We know that classes act as a factory for our objects, capable of instantiating new instances.
class Dog end fido = Dog.new #=> #<Dog:0x007fc52c2cc588>
But what can this instance of a dog stored in the local variable
fido do? In fact, how do we even ask this object to do something?
We send objects messages asking them to perform an operation or task through a syntax known as "Dot Notation".
class Dog end fido = Dog.new #=> #<Dog:0x007fc52c2cc588> fido.object_id #=> 70173135795280
In the example above, we send the
fido instance a message
object_id by separating the receiving object,
fido and the message,
object_id by a dot (
.). When we send an object a message through dot notation, we are evoking the corresponding method on the object. We are calling the
object_id method on
fido. (Note: the
object_id you get if you test out the above code will be different.)
#object_id method simply tells you the object's identifier in your computer's memory (the place where all things live in your computer).
I thought of objects being like biological cells and/or individual computers on a network, only able to communicate with messages. - Alan Kay
In dot notation, we call the object that received the method message the "receiver" and we call the method the "message".
# The receiver is this very string # reverse is the message "Strings are instances and objects too".reverse
All objects respond to methods and messages, like
#object_id in the example above. One interesting method provided is the
#methods method that returns an array of all the methods and messages an object responds to. We can evoke this method via dot-notation. One of the great things you can ask every object in Ruby is "What methods do you respond to?"
class Dog end fido = Dog.new fido.methods #=> [:psych_to_yaml, :to_yaml, :to_yaml_properties, :local_methods, :try, :nil?, # :===, :=~, :!~, :eql?, :hash, :<=>, :class, :singleton_class, :clone, :dup, # :itself, :taint, :tainted?, :untaint, :untrust, :untrusted?, :trust, :freeze, # :frozen?, :to_s, :inspect, :methods, :singleton_methods, :protected_methods, # :private_methods, :public_methods, :instance_variables, # :instance_variable_get, :instance_variable_set, :instance_variable_defined?, # :remove_instance_variable, :instance_of?, :kind_of?, :is_a?, :tap, :send, # :public_send, :respond_to?, :extend, :display, :method, :public_method, # :singleton_method, :define_singleton_method, :object_id, :to_enum, :enum_for, # :==, :equal?, :!, :!=, :instance_eval, :instance_exec, :__send__, :__id__]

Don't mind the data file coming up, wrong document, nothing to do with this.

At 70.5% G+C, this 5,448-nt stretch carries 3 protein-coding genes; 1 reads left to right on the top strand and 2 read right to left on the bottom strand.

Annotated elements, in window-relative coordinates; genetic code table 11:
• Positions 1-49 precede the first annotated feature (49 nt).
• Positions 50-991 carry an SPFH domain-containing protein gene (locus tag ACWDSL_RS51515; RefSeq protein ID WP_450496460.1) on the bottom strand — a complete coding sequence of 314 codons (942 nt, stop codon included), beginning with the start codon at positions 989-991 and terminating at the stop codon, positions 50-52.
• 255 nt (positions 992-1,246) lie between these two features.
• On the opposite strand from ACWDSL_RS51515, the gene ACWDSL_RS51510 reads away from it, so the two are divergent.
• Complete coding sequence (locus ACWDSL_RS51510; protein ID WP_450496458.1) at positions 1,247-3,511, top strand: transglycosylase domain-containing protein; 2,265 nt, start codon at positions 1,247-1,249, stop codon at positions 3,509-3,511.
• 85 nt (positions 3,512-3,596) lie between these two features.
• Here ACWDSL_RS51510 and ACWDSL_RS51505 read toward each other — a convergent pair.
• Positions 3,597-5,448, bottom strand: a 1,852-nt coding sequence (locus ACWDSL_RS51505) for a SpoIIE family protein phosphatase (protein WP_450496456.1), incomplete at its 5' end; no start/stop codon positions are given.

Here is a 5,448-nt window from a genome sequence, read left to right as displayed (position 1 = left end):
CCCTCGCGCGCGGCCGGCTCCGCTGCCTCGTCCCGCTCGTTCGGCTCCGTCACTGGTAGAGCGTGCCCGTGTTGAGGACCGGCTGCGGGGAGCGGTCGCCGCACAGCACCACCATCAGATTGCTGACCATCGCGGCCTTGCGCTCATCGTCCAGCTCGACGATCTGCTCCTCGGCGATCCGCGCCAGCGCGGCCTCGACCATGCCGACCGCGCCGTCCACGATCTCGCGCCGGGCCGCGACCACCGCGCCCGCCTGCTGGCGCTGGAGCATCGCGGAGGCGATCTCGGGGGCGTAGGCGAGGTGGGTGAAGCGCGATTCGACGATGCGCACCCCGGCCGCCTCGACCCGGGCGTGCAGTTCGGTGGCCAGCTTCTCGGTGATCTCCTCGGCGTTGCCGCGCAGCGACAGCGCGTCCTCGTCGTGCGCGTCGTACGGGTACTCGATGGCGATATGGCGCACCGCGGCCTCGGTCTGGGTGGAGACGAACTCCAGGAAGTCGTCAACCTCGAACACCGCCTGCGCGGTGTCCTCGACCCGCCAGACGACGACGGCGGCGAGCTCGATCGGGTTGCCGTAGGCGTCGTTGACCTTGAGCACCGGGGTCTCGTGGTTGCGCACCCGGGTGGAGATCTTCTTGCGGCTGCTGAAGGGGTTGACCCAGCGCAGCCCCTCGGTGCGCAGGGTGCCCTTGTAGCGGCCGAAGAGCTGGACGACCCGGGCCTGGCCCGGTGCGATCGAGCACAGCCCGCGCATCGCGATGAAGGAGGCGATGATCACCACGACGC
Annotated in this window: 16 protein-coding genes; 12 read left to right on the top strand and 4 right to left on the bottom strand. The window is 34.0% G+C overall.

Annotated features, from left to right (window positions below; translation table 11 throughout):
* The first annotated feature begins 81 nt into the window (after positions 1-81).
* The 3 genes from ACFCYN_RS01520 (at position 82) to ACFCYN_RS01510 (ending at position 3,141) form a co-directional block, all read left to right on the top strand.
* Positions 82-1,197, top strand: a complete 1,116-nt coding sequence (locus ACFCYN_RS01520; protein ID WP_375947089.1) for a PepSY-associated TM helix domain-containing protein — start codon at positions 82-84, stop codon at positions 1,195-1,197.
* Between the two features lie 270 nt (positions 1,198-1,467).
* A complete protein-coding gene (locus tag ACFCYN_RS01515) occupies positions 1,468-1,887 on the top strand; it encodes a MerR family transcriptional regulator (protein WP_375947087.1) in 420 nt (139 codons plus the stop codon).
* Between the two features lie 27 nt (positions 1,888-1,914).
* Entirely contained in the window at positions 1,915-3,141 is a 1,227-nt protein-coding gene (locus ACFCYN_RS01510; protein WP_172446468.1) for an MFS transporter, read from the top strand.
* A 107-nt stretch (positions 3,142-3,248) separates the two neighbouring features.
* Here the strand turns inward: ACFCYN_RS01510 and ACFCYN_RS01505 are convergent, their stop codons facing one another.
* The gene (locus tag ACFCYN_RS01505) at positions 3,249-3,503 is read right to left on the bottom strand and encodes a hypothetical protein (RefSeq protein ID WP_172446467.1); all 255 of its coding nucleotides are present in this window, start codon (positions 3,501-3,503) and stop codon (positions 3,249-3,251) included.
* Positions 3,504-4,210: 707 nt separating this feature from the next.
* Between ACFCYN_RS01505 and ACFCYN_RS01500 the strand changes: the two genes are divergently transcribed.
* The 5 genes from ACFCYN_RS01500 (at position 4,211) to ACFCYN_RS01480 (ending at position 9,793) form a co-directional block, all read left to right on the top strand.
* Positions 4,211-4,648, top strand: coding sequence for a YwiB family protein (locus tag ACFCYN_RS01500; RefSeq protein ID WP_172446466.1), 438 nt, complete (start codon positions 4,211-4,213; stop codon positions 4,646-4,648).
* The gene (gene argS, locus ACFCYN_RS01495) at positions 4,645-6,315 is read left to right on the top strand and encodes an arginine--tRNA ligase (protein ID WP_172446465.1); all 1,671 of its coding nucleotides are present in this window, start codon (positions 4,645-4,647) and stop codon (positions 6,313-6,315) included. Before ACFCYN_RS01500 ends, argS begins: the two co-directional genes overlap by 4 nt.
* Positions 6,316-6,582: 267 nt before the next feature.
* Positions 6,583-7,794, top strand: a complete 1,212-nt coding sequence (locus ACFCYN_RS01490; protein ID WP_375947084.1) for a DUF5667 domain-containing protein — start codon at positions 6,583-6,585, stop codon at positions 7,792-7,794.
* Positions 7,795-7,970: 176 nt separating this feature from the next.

As you can see, out of the box, our objects can do a lot of things. Where these things come from and what they do are not so important right now because all of that functionality is very low level and not interesting to our Dogs.
How do we add our own methods to our classes? In our Dog example, can we teach our Dog a new trick? Can we teach our Dog to bark for example?
We can. We're used to defining methods already with the
def keyword. If we place this method definition within the body of a class, that method becomes a specific behavior of instances of that class, not a generic procedure we can just call whenever we want.
We call the methods defined within the object's class Instance Methods because they are methods that belong to any instance of the class.
class Dog # Class body # Instance Method Definition def bark puts "Woof!" end end fido = Dog.new fido.bark #> "Woof!"
#bark within the
bark becomes a method of all instances of Dogs. If we make more dogs, they can all bark.
class Dog def bark puts "Woof!" end end fido = Dog.new fido.bark #> "Woof!" snoopy = Dog.new snoopy.bark #> "Woof!"
Objects can only do what we teach them to do via the code we write and the methods we define. For example, currently, Dogs do not know how to sit.
class Dog def bark puts "Woof!" end end fido = Dog.new fido.bark #> "Woof!" fido.sit # NoMethodError: undefined method `sit' for #<Dog:0x007fa4e9a9e8a0>
In the same manner, instance methods, the methods that belong to particular instances of particular classes, are not globally evocable like procedural methods. They cannot be called without an instance.
class Dog def bark puts "Woof!" end end fido = Dog.new # Let's try just calling bark without fido bark # NameError: undefined local variable or method `bark' for main:Object
The ability to define methods and behaviors in our classes for our instances makes Ruby classes behave not just as factories, capable of instantiating new individual instances, but also as a blueprint, defining what those instances can do.
View Instance Methods Ruby on Learn.co and start learning to code for free.
View Instance Methods on Learn.co and start learning to code for free.